Sim reviewed these funds, taking into consideration key periods such as the recent market correction between September and October, the taper tantrum in 2013 and the European debt crisis in 2011.
During the taper tantrum of 2013, using the comparison period between 21 May 2013 to 25 June 2013, the Aberdeen Asian Smaller Companies fell 12.1% compared to its Templeton peer, which fell 13%.
“We also saw a slightly greater downside displayed by the Templeton Asian Smaller Companies during the correction period of the European debt crisis in the third quarter of 2011, when the fund fell 20.9% compared to Aberdeen’s decline of 14.5%," Sim said.
A comparative review of the two funds in terms of calendar years with data from Morningstar:
“Another notable observation is that during the down period in 2011, the Aberdeen fund outperforms again.”
According to him, this might to some extent indicate Aberdeen Asian Smaller Companies having better downside mitigation than the Templeton fund.
However, when markets are positive, the Templeton fund tends to outperform the Aberdeen vehicle, he added.
Sim is of the opinion that the Aberdeen fund tends to perform relatively better in times of market instability or volatility while the Templeton fund performs better over a longer time period.
Aberdeen does not name the lead portfolio manager and would only say that the Asian equity team manages the fund.
According to the fund house’s prospectus, Chong Yoon Chou who joined the Aberdeen Group in 1994 is an investment director on the Asian equities team. Flavia Cheong is also an investment director on the team, responsible for company research and regional portfolio construction.
The Templeton fund's manager is Mark Mobius, the firm’s managing director, who has been in charge of the fund since its inception in 2008. Mobius joined Templeton in 1987 as president of the Templeton Emerging Markets Fund. He currently directs the analysts based in Templeton's 11 emerging markets offices and manages the emerging market portfolios.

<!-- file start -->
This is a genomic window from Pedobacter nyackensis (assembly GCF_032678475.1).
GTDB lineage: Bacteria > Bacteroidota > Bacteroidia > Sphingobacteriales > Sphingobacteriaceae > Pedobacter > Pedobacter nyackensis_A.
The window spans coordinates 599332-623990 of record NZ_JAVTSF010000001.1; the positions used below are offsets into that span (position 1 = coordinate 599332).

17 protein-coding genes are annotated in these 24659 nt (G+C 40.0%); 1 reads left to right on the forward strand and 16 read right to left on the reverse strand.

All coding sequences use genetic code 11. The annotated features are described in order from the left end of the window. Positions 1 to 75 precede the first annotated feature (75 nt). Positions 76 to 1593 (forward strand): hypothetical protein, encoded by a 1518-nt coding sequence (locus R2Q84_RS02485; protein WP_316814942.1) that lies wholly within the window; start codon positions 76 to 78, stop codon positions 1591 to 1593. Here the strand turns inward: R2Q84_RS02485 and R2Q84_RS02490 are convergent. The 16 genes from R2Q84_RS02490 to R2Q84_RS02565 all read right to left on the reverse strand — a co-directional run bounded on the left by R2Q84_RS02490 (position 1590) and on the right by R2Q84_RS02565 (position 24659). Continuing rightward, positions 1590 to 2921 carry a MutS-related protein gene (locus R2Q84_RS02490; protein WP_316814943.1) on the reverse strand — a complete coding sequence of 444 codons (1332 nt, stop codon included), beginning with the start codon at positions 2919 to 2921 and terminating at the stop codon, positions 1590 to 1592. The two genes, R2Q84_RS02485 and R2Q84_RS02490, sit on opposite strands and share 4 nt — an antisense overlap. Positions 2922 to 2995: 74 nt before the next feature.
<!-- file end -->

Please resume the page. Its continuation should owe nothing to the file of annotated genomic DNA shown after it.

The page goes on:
Both the Aberdeen and Templeton fund have the same initial charge of 5%. But the annual management fees of the Aberdeen fund (1.5%) are higher than those charged by the Templeton fund (1.35%).
“One point to note though, is that the Aberdeen Asian Smaller Companies Fund is included in the CPF Investment Scheme [Singapore's retirement plan for ordinary accounts], and thus for investments using this mode, the maximum frontend fee that can be charged is 3%,” Sim said.
The Aberdeen fund’s TER, as mentioned in its prospectus, was 1.82% for the year to September 2013. According to the prospectus of the Templeton fund, the total expense ratio was 2.24% for the year ended June.
Both funds offer similar investment opportunity where Asia ex-Japan small caps are concerned and have offered good returns to investors since 2009 (using like-for-like comparison as Templeton’s fund was only incepted in late 2008).
“Looking at the trend of returns, it is safe to assume both funds are likely to perform in a similar pattern during various market cycles or events.
“However, taking into consideration the performance data and the higher exposure of Aberdeen to developed Asian markets, we could expect Aberdeen to slightly outperform Templeton during volatile or down markets.
“Those seeking higher upside and able to digest higher volatility in the process could look at Templeton’s offer.”